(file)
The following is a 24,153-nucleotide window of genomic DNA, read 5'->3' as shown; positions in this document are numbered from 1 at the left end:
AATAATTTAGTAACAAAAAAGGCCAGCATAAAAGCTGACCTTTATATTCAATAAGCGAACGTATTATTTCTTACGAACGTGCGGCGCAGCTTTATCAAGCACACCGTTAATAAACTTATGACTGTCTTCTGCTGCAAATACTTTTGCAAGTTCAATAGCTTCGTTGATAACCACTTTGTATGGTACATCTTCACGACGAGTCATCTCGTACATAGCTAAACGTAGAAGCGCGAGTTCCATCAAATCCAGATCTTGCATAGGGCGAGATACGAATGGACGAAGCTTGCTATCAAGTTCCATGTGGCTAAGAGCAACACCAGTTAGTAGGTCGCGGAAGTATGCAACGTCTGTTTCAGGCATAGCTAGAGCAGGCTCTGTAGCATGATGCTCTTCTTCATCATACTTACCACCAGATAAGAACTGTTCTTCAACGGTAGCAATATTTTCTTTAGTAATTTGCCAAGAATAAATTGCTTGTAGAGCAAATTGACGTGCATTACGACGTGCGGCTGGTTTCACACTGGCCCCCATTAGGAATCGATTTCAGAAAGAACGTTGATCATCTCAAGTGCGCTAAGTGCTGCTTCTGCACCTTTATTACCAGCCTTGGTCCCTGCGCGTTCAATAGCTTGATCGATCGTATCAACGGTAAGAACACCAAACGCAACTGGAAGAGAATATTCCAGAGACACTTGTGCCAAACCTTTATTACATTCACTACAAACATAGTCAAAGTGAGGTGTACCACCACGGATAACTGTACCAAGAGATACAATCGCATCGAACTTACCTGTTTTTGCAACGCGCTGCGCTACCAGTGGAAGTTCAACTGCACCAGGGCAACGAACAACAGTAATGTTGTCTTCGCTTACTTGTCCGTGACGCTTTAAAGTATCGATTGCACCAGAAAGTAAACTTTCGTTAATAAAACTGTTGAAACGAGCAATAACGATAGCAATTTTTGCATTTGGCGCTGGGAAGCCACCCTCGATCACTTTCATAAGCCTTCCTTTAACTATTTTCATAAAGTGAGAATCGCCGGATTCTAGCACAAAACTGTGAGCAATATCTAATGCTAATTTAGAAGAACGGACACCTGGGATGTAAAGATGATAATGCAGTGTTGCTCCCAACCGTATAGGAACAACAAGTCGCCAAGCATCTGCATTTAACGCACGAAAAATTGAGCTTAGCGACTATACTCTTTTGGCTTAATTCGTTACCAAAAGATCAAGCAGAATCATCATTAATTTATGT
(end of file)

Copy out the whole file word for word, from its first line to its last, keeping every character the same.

The following is a 24,153-nucleotide window of genomic DNA, read 5'->3' as shown; positions in this document are numbered from 1 at the left end:
AATAATTTAGTAACAAAAAAGGCCAGCATAAAAGCTGACCTTTATATTCAATAAGCGAACGTATTATTTCTTACGAACGTGCGGCGCAGCTTTATCAAGCACACCGTTAATAAACTTATGACTGTCTTCTGCTGCAAATACTTTTGCAAGTTCAATAGCTTCGTTGATAACCACTTTGTATGGTACATCTTCACGACGAGTCATCTCGTACATAGCTAAACGTAGAAGCGCGAGTTCCATCAAATCCAGATCTTGCATAGGGCGAGATACGAATGGACGAAGCTTGCTATCAAGTTCCATGTGGCTAAGAGCAACACCAGTTAGTAGGTCGCGGAAGTATGCAACGTCTGTTTCAGGCATAGCTAGAGCAGGCTCTGTAGCATGATGCTCTTCTTCATCATACTTACCACCAGATAAGAACTGTTCTTCAACGGTAGCAATATTTTCTTTAGTAATTTGCCAAGAATAAATTGCTTGTAGAGCAAATTGACGTGCATTACGACGTGCGGCTGGTTTCACACTGGCCCCCATTAGGAATCGATTTCAGAAAGAACGTTGATCATCTCAAGTGCGCTAAGTGCTGCTTCTGCACCTTTATTACCAGCCTTGGTCCCTGCGCGTTCAATAGCTTGATCGATCGTATCAACGGTAAGAACACCAAACGCAACTGGAAGAGAATATTCCAGAGACACTTGTGCCAAACCTTTATTACATTCACTACAAACATAGTCAAAGTGAGGTGTACCACCACGGATAACTGTACCAAGAGATACAATCGCATCGAACTTACCTGTTTTTGCAACGCGCTGCGCTACCAGTGGAAGTTCAACTGCACCAGGGCAACGAACAACAGTAATGTTGTCTTCGCTTACTTGTCCGTGACGCTTTAAAGTATCGATTGCACCAGAAAGTAAACTTTCGTTAATAAAACTGTTGAAACGAGCAATAACGATAGCAATTTTTGCATTTGGCGCTGGGAAGCCACCCTCGATCACTTTCATAAGCCTTCCTTTAACTATTTTCATAAAGTGAGAATCGCCGGATTCTAGCACAAAACTGTGAGCAATATCTAATGCTAATTTAGAAGAACGGACACCTGGGATGTAAAGATGATAATGCAGTGTTGCTCCCAACCGTATAGGAACAACAAGTCGCCAAGCATCTGCATTTAACGCACGAAAAATTGAGCTTAGCGACTATACTCTTTTGGCTTAATTCGTTACCAAAAGATCAAGCAGAATCATCATTAATTTATGT